A: in our submission we provided a definition. Almost any definition would be ok, given the widespread availability of DVD circumvention already.  Open enrollment, closed enrollment, nonprofit, for-profit, makes no difference. Starting w/ a narrower definition might be a way to gain comfort. 
Q: what’s your positive definition of MOOC?
Butler: in the comments we relied on the words: massive, open, online, and it is a course.  In the meantime we found an OED definition: a course of study made available over the internet without charge to a large number of people.
Charlesworth: would exclude for-profits?
Butler: well, Gmail is provided free. 
Charlesworth: how do the for-profits make money in this space?
Band: they don’t really know that yet. It’s Silicon Valley.
Decherney: there are a number of ways Coursera and Udacity try—people pay for certificates of completion.
Charlesworth: so they do charge.
Decherney: you can take it for free and complete it for free, but to get a certificate of completion you can pay.  Or companies may pay for their employees to take it.  There are other models.
Band: so far none of them are making money.
Q: what would stop me from putting up a full episode of South Park on YouTube with a minute of commentary and saying that it was a course?
Butler: you’d have to argue straightfaced that’s a course, and I don’t think you can.  We can augment the definition.  Courses could be offered by or in partnership with an institution; with an institution w/ an educational mission.
Q: would that include Khan Academy?
A: yes, it’s an institution.
Charlesworth: Khan Academy for-profit?
Decherney: nonprofit funded by foundations.
Band: Putting aside the Content ID issue with South Park, if it’s infringing, it’s infringing.  This is in addition to the basic way we deal with problems of this sort, which is copyright law.  (Lots of South Park clips are already there.)
A: but we need “likely noninfringing,” and without restrictions it’s less likely to be noninfringing. [Unless the definition includes “noninfringing,” which is a restriction, and makes it more than likely that everything under the exemption will be noninfringing.]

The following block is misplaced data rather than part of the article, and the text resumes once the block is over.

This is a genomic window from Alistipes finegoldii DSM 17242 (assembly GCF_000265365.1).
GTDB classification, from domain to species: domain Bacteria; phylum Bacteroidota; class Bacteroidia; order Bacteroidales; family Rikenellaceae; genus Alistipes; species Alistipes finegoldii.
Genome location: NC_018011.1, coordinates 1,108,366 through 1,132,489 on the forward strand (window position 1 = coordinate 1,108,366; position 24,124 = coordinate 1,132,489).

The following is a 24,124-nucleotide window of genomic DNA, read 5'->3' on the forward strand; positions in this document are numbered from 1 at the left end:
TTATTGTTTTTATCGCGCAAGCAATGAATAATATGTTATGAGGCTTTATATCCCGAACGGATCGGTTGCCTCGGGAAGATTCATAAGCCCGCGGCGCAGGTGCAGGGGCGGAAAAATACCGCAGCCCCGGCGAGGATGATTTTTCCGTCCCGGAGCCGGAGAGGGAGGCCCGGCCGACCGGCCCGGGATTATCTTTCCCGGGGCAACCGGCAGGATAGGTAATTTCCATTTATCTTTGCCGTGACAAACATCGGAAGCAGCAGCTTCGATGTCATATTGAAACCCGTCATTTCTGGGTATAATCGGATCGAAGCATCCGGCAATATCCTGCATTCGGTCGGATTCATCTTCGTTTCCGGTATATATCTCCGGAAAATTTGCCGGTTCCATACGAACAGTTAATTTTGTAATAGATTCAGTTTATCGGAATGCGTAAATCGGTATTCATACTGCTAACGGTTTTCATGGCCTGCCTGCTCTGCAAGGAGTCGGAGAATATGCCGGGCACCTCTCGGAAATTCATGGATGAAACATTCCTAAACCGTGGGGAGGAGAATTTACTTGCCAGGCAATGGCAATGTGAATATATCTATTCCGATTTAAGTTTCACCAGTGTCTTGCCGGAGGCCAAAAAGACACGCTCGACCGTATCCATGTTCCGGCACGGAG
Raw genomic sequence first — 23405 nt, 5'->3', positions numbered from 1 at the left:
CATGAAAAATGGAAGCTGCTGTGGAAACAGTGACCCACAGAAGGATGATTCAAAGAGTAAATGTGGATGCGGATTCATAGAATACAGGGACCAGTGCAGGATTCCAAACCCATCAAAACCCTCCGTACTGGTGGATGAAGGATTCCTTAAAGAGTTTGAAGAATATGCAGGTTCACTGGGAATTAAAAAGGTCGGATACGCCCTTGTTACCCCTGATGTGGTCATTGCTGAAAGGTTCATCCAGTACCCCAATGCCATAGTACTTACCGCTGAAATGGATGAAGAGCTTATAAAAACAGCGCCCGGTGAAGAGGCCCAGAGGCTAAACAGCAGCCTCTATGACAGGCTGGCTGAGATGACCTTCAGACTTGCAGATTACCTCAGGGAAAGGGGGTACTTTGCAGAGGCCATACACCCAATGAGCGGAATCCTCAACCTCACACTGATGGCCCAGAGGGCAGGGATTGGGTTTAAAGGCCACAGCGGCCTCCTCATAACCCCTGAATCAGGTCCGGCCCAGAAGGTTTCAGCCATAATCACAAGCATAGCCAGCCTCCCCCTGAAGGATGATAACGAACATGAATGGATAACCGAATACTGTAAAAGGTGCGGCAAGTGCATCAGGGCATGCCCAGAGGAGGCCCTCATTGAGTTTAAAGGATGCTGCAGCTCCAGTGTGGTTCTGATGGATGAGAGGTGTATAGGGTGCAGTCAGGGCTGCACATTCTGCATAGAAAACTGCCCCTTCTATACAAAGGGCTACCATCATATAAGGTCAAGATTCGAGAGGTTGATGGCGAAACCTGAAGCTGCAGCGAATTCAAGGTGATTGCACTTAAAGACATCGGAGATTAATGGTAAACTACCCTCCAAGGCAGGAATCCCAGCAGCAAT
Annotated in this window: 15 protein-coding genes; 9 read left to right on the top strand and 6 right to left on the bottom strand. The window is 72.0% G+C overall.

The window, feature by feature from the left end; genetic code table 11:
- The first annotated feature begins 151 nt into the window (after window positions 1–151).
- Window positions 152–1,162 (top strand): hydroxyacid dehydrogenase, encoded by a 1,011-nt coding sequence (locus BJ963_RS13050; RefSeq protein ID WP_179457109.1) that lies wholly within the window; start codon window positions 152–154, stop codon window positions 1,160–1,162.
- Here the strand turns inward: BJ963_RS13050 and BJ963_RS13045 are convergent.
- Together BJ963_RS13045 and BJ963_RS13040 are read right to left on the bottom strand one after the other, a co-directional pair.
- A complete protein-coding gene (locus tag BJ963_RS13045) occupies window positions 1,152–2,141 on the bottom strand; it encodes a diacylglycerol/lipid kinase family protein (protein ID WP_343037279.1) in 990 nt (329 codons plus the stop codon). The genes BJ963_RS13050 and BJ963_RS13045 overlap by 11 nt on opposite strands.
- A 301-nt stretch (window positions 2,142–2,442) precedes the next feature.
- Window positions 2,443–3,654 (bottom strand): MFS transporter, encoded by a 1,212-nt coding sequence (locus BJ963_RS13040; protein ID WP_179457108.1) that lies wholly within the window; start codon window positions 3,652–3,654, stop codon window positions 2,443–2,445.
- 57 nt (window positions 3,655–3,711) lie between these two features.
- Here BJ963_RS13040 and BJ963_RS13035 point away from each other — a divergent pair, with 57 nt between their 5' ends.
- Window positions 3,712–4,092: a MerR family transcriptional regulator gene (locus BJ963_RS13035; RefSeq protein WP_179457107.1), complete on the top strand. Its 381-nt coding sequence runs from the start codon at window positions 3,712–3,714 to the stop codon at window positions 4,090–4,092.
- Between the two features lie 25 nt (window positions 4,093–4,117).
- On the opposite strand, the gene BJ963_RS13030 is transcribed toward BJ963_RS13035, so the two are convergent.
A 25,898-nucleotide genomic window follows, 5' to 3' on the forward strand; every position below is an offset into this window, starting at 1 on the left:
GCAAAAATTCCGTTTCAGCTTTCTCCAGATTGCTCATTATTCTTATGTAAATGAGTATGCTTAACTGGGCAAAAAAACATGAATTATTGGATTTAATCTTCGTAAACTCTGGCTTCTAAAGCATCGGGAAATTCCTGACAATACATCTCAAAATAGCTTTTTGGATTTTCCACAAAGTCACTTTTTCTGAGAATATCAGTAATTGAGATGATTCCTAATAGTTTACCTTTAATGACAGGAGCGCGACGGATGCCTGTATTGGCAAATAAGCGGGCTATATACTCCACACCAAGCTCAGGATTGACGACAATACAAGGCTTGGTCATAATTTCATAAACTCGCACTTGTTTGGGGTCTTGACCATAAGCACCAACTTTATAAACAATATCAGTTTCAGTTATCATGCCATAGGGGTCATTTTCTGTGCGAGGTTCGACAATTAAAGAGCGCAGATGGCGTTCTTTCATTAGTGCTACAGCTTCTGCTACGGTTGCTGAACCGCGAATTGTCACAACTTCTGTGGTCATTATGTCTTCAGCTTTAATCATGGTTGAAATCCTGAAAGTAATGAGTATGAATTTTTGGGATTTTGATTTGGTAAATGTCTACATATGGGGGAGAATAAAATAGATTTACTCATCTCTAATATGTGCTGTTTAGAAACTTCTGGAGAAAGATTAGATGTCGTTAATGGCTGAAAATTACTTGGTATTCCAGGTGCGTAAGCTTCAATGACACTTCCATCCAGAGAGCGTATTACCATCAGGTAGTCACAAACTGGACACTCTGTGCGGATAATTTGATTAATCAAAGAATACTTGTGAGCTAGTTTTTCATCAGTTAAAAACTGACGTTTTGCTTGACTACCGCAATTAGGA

Band: same parameters as for other exemptions.
Decherney: clarification—Coursera and Udacity offer platforms for others to offer MOOCs. Universities may use them to offer MOOCs. Just b/c the platform is for-profit doesn’t mean the institution offering the course is for-profit.
Charlesworth: does U Penn do this? Do you have to register in any way? Do you qualify for 110(2)?
Decherney: yes.  As far as I know, none of the videos we provide have DRM, so they wouldn’t qualify. I’m planning a course in October.  Under the UPenn version of this, student must pay to get a certificate of completion in some cases.  My course will be through EdX, which will have certificate of completion for free.  Content will be similar to course on history of Hollywood—clips with criticism and commentary. Canned lecture online rather than interacting with students. Excerpts: average lecture time is 4:30—with a quiz or activity; videos are very short and thus clips are short.
Charlesworth: what will you do if exemption isn’t granted?
Decherney: I’ve put off offering the course for several years.  I don’t know if I’d offer the course; unlikely without an exemption.  How many lectures = course?  8 weeks, 30-40 hours of lectures, of which some portion would be clips. We always provide high def.
Charlesworth: under 110(2), sounds like your issue is the TPMs? Any other concerns about that definition?
Butler: I’ve been poring over it, and there’s no smoking gun, but people are concerned—Khan Academy, National Geographic Society, World Bank, UNICEF won’t qualify. 
Band: consistent availability of material over time—can it be available the whole semester?  Just the week?  Confusion over what the limits mean.
Opponents: Bruce Turnbull, AACS LA and DVDCCA: unbounded—anyone can declare they’re a student or are teaching a MOOC.  [The horror! Someone might make clips available on the internet, with commentary!]  Band says you can always go to court, but part of the purpose of the DMCA was to avoid going to court via TPMs so you didn’t have to go after individual users of material.  Tech reasonably deployed to protect the work by itself. [Though that ship has sailed, as Band pointed out.] This proceeding is a fail-safe, if a TPM goes too far. Undermines purpose of DMCA.
110(2): if these courses fit w/in that, why aren’t they using 110(2)? [B/c the DMCA makes it separately illegal?]  More broadly, this was Congress expressing how they expected the online educational environment to work. Congress thought there ought to be TPMs. If it’s inconvenient, that’s too bad/that’s what the law is.  [Or you could rely on fair use.]
Charlesworth: How difficult would it be to apply TPMs to clips? [Depends on what you mean by TPMs.]
A: I don’t think it’s difficult, though I couldn’t personally do it. Ability to make use of encryption—you can encrypt your email w/standard setting; you can encrypt content on your computer w/ a standard setting—not rocket science. [Um, no, it’s computer science, and encrypting content on your computer is different from sending it.]  If you are sending to computer linked to TV, you can trigger HDCP over HDMI to the TV—triggered by the output itself.  [So much for extending courses to people who can’t afford a lot of equipment].